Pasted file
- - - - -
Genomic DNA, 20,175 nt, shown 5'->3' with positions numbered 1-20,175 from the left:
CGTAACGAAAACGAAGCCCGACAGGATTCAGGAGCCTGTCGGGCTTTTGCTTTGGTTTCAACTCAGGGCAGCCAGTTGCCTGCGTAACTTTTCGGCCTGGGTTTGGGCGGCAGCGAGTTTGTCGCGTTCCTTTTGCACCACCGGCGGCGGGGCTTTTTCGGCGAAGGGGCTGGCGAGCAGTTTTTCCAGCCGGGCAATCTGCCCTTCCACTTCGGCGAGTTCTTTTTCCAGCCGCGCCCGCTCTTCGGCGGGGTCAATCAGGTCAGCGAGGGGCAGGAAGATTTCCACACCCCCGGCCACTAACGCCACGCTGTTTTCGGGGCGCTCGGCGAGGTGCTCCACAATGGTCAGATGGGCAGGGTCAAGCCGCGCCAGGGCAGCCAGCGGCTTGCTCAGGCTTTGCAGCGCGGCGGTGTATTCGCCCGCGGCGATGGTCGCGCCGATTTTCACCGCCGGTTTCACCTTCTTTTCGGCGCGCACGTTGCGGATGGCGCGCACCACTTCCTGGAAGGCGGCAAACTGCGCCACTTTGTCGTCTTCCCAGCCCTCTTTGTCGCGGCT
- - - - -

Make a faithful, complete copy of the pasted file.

Genomic DNA, 20,175 nt, shown 5'->3' with positions numbered 1-20,175 from the left:
CGTAACGAAAACGAAGCCCGACAGGATTCAGGAGCCTGTCGGGCTTTTGCTTTGGTTTCAACTCAGGGCAGCCAGTTGCCTGCGTAACTTTTCGGCCTGGGTTTGGGCGGCAGCGAGTTTGTCGCGTTCCTTTTGCACCACCGGCGGCGGGGCTTTTTCGGCGAAGGGGCTGGCGAGCAGTTTTTCCAGCCGGGCAATCTGCCCTTCCACTTCGGCGAGTTCTTTTTCCAGCCGCGCCCGCTCTTCGGCGGGGTCAATCAGGTCAGCGAGGGGCAGGAAGATTTCCACACCCCCGGCCACTAACGCCACGCTGTTTTCGGGGCGCTCGGCGAGGTGCTCCACAATGGTCAGATGGGCAGGGTCAAGCCGCGCCAGGGCAGCCAGCGGCTTGCTCAGGCTTTGCAGCGCGGCGGTGTATTCGCCCGCGGCGATGGTCGCGCCGATTTTCACCGCCGGTTTCACCTTCTTTTCGGCGCGCACGTTGCGGATGGCGCGCACCACTTCCTGGAAGGCGGCAAACTGCGCCACTTTGTCGTCTTCCCAGCCCTCTTTGTCGCGGCT